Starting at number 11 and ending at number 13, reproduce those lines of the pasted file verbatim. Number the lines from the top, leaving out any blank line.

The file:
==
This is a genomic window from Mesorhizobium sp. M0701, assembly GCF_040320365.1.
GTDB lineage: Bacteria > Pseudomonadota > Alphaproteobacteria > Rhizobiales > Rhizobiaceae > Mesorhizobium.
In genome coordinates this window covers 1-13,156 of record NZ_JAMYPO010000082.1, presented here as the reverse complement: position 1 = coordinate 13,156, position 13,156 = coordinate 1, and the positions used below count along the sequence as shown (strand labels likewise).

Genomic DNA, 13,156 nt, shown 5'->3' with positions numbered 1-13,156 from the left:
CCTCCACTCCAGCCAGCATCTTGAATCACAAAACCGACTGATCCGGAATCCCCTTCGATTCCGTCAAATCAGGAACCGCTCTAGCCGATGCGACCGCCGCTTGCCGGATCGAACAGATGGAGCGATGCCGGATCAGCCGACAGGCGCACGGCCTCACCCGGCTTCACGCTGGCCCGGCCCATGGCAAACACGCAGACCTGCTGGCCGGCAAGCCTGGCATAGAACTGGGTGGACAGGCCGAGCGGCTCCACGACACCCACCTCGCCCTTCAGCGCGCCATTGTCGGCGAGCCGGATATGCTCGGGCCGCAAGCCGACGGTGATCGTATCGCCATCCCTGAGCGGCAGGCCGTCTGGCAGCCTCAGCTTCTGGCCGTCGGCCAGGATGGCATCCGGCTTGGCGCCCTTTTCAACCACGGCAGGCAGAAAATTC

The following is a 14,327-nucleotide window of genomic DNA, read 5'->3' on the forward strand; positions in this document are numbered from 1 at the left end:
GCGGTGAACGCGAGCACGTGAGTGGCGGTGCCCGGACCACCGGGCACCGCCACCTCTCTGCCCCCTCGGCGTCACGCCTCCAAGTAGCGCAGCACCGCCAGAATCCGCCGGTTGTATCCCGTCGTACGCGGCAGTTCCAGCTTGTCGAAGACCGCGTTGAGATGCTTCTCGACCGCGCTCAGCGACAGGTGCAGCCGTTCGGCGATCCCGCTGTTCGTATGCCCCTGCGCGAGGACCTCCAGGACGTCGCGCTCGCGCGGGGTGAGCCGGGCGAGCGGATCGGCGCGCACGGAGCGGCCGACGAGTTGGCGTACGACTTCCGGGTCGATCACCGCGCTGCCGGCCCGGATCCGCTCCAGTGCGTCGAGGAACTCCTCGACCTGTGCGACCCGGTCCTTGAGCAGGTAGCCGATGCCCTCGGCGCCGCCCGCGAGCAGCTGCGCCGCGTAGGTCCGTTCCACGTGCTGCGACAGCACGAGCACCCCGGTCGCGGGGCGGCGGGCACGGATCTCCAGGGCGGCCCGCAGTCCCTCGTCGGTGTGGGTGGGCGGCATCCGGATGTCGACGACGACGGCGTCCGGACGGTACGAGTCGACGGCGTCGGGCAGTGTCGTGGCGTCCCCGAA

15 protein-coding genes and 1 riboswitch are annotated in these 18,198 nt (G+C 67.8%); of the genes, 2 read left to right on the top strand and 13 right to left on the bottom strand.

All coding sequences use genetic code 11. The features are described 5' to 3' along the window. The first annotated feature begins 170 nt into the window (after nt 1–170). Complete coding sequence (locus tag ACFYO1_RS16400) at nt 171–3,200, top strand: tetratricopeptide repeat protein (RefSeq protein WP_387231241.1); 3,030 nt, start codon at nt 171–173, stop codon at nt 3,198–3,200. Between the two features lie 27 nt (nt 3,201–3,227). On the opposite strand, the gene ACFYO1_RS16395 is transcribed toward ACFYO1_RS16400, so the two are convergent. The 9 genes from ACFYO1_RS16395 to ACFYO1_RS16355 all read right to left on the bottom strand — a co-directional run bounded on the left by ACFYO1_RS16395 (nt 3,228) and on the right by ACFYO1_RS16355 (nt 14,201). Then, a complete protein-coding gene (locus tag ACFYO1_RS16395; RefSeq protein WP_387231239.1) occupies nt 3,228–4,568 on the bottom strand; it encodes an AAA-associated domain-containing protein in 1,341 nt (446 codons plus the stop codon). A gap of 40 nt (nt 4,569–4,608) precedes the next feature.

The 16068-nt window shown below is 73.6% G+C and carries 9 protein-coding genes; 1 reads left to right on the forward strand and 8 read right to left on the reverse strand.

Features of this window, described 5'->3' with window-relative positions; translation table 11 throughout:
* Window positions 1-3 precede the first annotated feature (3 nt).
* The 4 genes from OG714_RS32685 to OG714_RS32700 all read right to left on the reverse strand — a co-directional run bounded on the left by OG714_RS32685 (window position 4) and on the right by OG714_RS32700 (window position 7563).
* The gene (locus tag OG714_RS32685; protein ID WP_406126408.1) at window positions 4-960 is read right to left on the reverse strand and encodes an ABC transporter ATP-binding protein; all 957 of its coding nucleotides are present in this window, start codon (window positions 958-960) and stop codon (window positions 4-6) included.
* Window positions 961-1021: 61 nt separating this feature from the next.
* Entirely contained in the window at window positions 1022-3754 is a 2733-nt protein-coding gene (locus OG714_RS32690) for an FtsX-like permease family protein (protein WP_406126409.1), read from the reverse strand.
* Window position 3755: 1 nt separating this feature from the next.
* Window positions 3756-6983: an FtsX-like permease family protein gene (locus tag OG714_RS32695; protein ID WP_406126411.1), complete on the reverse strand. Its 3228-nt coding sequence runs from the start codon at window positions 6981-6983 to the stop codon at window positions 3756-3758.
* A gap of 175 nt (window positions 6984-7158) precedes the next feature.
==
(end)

Features of this window, described 5'->3' with window-relative positions; translation table 11 throughout:
* Window positions 1-3 precede the first annotated feature (3 nt).
* The 4 genes from OG714_RS32685 to OG714_RS32700 all read right to left on the reverse strand — a co-directional run bounded on the left by OG714_RS32685 (window position 4) and on the right by OG714_RS32700 (window position 7563).